The Indycar finale was everything a championship battle should be. Awesome finish to an awesome season. Unfortunately no one was watching.
And yeah, the Truck race was, as always, the most exciting race of the season. Ryan Blaney whooped ‘em.
I don’t know why NASCAR won’t look at IndyCar and F-1 as possible models for a new points system. They both work better than the current one (Chase or no-Chase). For all the talk about making “winning more important” they refuse to give the race winner more of a point premium.
I wouldn’t call Andretti Autosport a “second-tier team.” They may not be quite as powerful as Penske or Ganassi but they aren’t far behind.
Well I certainly wasn’t rooting for Five Time to win…but Big Mouth Brad is on my S list too! The guy has the biggest mouth in the Series..and doesn’t know a hill of beans about what he’s saying. I’m waiting for another “Aaahhhhhhhh” moment….maybe Carl will step up again (he doesn’t have much to lose) and teach Brad there is honor in the garage and bad mouthing other drivers and teams…accusing them of cheating…doesnt fly. True or not…it’s bad form! Brad is not an authority on drugs…I hope AJ gets at least one more chance to run a race and give Brad a little Howdy Do tap. Speaking of..Hornish should be none too happy with Brad either. Sweet revenge would be Joey causing a wreck at Talledega catching Brad in the mess! Whoops! There goes the Championship! Bottom line..no one likes a know it all snitch..least of all this fan!
I’m with Chuck …as usual amys emotions & fav’s dictate the words no not much journalistic credibility there…& the roll model for anything should not be the izod series as thats a large part of why Nascar grew in the 90’s as that series collapsed or as some one mentioned “no bodys watching”…Didn’t care for the chase but it’s what we got so move on (thx to Tony S) & fontana is made for indy cars …Had a chance for fontana & vegas & turned them down (just to dull) Would love to be at Martinsville but will have to settle for Phoenix…No dull D’s for this guy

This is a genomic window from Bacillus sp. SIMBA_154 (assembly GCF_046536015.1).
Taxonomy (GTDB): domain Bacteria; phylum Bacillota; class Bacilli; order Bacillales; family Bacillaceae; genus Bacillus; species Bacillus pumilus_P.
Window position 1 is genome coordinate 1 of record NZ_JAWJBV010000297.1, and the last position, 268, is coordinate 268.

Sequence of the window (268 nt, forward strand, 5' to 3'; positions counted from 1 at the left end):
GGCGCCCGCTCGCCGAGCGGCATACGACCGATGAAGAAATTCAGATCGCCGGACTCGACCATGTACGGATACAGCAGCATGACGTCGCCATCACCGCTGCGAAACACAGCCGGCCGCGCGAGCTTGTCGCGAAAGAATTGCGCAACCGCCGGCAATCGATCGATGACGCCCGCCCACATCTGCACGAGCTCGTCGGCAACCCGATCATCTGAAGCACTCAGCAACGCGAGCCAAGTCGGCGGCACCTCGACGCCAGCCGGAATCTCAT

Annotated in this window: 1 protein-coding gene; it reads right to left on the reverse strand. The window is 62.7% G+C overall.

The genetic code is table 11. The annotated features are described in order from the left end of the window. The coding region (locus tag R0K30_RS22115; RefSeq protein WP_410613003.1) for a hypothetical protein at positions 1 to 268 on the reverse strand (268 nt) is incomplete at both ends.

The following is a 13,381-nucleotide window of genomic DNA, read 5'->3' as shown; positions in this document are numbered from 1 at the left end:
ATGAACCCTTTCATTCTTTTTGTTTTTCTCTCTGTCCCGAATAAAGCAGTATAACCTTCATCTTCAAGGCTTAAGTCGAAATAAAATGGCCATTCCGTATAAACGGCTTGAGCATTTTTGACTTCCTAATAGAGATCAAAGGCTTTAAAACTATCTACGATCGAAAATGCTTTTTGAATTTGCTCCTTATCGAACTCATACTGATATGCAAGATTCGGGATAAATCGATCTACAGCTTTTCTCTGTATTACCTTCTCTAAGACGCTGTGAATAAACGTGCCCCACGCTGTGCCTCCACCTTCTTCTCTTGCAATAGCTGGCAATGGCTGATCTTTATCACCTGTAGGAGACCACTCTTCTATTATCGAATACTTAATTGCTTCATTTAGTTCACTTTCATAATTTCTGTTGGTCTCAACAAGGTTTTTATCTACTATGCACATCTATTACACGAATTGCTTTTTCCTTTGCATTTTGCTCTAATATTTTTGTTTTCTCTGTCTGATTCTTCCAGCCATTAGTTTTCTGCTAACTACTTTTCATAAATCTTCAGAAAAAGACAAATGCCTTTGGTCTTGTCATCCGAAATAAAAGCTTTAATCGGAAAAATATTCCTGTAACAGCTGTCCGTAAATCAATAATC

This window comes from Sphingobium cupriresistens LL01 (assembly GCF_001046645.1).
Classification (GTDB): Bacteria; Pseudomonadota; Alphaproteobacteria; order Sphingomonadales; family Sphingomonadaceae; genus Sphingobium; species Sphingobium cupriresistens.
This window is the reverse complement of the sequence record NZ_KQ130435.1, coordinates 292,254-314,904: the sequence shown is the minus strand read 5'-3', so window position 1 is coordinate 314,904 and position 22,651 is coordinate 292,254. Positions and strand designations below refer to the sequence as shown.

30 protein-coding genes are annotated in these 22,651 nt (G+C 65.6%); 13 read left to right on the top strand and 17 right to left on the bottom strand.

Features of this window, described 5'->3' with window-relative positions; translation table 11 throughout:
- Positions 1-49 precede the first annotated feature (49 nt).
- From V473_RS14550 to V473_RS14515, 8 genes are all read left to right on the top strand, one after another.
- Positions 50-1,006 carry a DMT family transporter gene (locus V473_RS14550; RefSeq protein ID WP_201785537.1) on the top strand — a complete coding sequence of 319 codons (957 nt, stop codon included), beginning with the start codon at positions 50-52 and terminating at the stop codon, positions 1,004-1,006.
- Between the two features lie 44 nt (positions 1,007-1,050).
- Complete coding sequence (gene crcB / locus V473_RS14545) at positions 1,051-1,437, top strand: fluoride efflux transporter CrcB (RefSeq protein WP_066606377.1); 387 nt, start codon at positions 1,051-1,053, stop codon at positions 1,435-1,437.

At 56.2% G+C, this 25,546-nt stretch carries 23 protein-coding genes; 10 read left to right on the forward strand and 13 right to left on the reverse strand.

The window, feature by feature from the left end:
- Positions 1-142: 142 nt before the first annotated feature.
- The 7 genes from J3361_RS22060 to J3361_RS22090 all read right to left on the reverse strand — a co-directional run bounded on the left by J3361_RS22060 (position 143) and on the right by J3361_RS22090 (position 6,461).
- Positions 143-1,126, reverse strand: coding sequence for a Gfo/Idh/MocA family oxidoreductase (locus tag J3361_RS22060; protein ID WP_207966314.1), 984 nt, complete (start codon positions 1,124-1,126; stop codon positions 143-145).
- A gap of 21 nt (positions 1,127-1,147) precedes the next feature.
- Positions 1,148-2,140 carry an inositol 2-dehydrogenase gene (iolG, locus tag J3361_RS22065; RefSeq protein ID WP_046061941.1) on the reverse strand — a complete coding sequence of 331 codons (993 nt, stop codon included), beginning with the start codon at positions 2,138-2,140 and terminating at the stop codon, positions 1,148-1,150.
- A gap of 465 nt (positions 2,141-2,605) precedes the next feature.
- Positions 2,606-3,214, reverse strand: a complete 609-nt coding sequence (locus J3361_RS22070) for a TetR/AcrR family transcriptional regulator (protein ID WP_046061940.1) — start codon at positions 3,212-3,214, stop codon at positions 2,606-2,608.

Gordon had a stuck throttle, not a blown tire…
Amy: Your love affair w/ JJ so so boring. He has a wife & kid. You’re out of it, so quit druelling over him, please. It’s sickening. We all know that if JJ had done what BK did, it would have been just fine. Your prejudice is an embarrassment to the website.
Out of 51 fatalities during practice, qualifying, or racing at NASCAR-sanctioned events, at least 14 have occurred at tracks of a mile or less.
During what time period? I hope you’re not counting the 50s and 60s in this argument.
IMO, a half mile track in a racecar with 3/4 the horsepower of a cup car is plenty safe. There are plenty running sprint cars and modified in similar situations.
Running all the series at the same tracks is boring, a game that exists only so promoters can sell you a weekend ticket. The truck racing was more exciting and different in the beginning when they only ran short tracks.
We need more races on tracks of a half mile or less. We need to spread the various series out across the country to benefit track owners and fans that won’t attend a race if they have to travel four hours each way or stay overnight. We need different drivers than those who are slumming from the larger series.
Let’s see the full proposal before you shoot it down.
It should also be noted that the Indycar finale was won by a driver-owned team that was just put together before the start of the season. In the past few years there have been several races won by small teams, including the Indy 500. Aside from the Wood Brothers and the Daytona 500, how often does that happen in cup?
Amy, Your JJ crush used to be way more transparent, but I have to agree with you on the blend call. I too felt BK moved up way too early (alot farther than the 200 ft the talking heads on TV said). I am not a JJ or BK fan, but the in-car view from JJ showed the story, how BK slide up in front of him in the outside lane then moved down a lane. This is a big safety risk as the driver closing fast has no idea where the blending driver is trying to go. And although I was glad to see BK win over JJ, I wish JJ would have dumped BK during the dumb early blend move because maybe it would cause nascar to paint a line or zone where drivers have to blend so the calls wouldn’t be so questionable.
Count me as one that would like to see which tracks are chosen before I go on a rant about how they need safer barriers. Even without knowing I think the trucks would be fine at less than a mile short tracks without safer barriers.
I didn’t see the incident, but it appears JJ has not gotten the breaks from Nascar that he used to. After the Middlebrook decision earlier in the season, I wouldn’t be surprised if Nascar made it tougher for JJ to win the championship this year.
I wish the trucks and Indy Cars were on at different times this weekend. It was hard keeping up with both as they were both good races.